Last month, in what New York legislators called an “extraordinary” session, lawmakers voted to authorize municipal finance programs for clean energy improvements on homes and businesses. Called PACE (Property Assessed Clean Energy) financing, these popular municipal programs allow homeowners to go solar and make efficiency improvements without any upfront cost. Just how popular is PACE? There was not one single “no” vote in either house. New York’s PACE legislation passed by a resounding 192 – 0.
And New York is not alone. Fifteen other states have passed laws to allow PACE programs. For those keeping track that’s: California, Colorado, Illinois, Louisiana, Maryland, Nevada, New Mexico, New York, North Carolina, Ohio, Oklahoma, Oregon, Texas, Vermont, Virginia and Wisconsin. Municipalities in Hawaii and Florida can implement PACE programs without any special enabling legislation at the state level. So why is PACE suddenly the most popular flavor of state renewable energy policy?
PACE programs effectively remove the single greatest barrier to energy efficiency and solar adoption — upfront cost. It works like this: Cities set up special clean energy finance districts capable of issuing low-interest bonds. Participating property owners can then opt-in to use the bond money to pay for renewable energy and energy efficiency improvements. They then pay the loan back through a long-term assessment on their property taxes.
This arrangement spreads the cost of a new solar system out across a 20-year payment plan that is easily transferable (along with those energy saving benefits) to the next owner if the property changes hands — a particular benefit to solar that can have longer payback periods. Best of all, the cost of that assessment is typically less than the electricity bill savings generated by the new solar system, so property owners see savings from day one.
Local governments understand the promise of PACE as well. First, and perhaps most importantly in these volatile economic times, the bond-backed PACE model presents little to no impact on the city’s general fund. Or the state’s for that matter (thus why it’s proven such a popular policy for state legislatures this year).
In short, it’s a fiscally-responsible way for government to support local clean energy job growth, make climate change progress, and help lower energy bills in one fell swoop. Plus it’s based on a known and trusted municipal project finance structure, making PACE programs a relatively palatable new program for cities to implement.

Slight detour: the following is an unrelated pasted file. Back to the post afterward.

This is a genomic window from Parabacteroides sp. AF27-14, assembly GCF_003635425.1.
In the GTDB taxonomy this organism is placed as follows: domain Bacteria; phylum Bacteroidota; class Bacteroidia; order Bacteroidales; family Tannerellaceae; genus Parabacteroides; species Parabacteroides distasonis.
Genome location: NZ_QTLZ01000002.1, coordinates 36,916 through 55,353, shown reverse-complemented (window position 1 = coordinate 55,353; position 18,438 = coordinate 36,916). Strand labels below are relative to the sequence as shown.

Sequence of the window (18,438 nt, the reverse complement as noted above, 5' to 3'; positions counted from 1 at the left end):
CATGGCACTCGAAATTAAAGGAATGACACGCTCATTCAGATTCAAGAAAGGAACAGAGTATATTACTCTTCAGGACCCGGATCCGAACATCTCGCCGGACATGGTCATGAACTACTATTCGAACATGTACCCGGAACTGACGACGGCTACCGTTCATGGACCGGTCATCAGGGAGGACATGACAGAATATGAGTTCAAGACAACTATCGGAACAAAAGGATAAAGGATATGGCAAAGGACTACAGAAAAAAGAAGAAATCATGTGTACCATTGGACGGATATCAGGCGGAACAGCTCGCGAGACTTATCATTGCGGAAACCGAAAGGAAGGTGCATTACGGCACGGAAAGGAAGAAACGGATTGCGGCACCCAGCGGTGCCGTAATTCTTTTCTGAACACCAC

Look at Austin, Texas. Earlier this fall, Austin Energy, which had consistently provided one of the strongest rebates in the nation for customer-owned solar, announced that budget constraints were necessitating changes to the popular program. PACE looked to be offering the forward-thinking municipal utility one very viable alternative option. In October, the Austin City Council unanimously passed a resolution to get the ball rolling on a PACE style program for its residents. The plan, called Project Energize, would serve as an exciting supplement to the rebate program.
The White House also recently announced its support for PACE as a job creation and economic development tool. In addition to developing best practice guidelines and consumer protections, the federal government will allow cities to apply for a portion of $454 Million in Recovery Act funds to help launch a PACE program. With the deadline to apply for those PACE dollars coming up on December 14, New York’s late night legislative decision came through for Empire State municipalities in the nick of time.
Economic crisis is forcing leaders at all levels of government to make difficult decisions between very worthy programs: healthcare, education, public safety and the transition to a new energy economy. We can help them make the right choices, by offering easier ones. Through PACE, cities empower homeowners to invest private dollars in building a local clean energy market. At a time when budgets are constrained even beyond their normal parameters, that is music to all of our ears.
Annie Carmichael is Federal Policy Director with Vote Solar. Annie spearheads the organization’s federal efforts as well as a number of state initiatives. Shaun Chapman is East Coast Campaigns Director at Vote Solar. Based in New York, Shaun leads the organization’s efforts on the east coast.
Vote Solar is a non-profit grassroots organization working to fight climate change and foster economic opportunity by bringing solar energy into the mainstream. Since 2002 Vote Solar has engaged in state, local and federal advocacy campaigns to remove regulatory barriers and implement the key policies needed to bring solar to scale.